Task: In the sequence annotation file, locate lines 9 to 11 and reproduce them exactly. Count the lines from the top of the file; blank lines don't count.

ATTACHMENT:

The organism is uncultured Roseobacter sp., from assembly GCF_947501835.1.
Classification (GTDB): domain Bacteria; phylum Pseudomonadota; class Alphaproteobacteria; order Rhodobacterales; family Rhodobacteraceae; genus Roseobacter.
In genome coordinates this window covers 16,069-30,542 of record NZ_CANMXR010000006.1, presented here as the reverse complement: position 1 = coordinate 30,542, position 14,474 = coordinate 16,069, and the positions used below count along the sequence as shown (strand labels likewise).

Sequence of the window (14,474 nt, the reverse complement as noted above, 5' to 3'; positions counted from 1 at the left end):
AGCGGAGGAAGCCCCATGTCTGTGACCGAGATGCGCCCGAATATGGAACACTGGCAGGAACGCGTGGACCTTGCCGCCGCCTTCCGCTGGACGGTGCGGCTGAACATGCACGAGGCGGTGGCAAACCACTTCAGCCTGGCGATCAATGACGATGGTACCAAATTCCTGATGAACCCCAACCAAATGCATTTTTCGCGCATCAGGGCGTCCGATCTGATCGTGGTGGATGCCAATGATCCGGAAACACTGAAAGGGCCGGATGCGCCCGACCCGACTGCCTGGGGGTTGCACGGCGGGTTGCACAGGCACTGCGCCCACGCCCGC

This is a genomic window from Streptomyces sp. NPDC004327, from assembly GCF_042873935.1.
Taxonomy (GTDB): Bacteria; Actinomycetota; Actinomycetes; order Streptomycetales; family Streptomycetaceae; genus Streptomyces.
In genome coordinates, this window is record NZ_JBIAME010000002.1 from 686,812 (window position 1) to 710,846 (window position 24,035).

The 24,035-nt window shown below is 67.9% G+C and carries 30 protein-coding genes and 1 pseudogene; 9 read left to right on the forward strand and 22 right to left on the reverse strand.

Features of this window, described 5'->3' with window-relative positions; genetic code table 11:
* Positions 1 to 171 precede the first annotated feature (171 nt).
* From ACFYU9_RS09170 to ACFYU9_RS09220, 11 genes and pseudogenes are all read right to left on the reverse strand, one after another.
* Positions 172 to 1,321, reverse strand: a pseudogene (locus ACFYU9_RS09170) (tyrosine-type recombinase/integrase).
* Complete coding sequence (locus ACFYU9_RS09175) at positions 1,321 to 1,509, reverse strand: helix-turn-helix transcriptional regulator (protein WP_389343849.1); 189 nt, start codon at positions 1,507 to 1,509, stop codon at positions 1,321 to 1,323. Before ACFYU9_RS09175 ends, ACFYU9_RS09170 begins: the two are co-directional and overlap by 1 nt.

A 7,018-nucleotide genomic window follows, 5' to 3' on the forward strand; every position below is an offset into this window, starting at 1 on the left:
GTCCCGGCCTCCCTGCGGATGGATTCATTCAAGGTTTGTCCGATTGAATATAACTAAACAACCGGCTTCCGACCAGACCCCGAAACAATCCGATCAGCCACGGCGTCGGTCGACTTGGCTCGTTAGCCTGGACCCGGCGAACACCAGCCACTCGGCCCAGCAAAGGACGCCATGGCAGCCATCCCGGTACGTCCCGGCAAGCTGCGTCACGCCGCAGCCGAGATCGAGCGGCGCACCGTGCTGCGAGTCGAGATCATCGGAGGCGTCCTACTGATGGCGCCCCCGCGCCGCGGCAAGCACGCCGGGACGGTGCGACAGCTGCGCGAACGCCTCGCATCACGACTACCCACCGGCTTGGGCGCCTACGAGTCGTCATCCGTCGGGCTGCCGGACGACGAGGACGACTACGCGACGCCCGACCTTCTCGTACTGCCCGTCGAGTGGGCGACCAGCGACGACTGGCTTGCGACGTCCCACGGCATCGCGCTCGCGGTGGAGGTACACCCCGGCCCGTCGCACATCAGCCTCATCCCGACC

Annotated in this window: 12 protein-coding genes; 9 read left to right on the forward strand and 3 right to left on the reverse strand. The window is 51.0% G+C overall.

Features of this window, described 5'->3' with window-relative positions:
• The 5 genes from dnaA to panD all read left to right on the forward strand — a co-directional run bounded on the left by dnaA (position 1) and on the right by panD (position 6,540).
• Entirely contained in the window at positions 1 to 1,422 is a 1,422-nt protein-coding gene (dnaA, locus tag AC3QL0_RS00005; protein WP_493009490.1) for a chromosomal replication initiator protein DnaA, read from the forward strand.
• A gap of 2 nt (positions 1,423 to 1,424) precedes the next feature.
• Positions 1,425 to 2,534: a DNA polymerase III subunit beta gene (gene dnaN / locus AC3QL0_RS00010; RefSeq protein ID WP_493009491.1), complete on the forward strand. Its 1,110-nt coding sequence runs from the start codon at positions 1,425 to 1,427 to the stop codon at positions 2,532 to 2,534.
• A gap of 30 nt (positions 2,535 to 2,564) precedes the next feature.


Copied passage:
The 24,035-nt window shown below is 67.9% G+C and carries 30 protein-coding genes and 1 pseudogene; 9 read left to right on the forward strand and 22 right to left on the reverse strand.

Features of this window, described 5'->3' with window-relative positions; genetic code table 11:
* Positions 1 to 171 precede the first annotated feature (171 nt).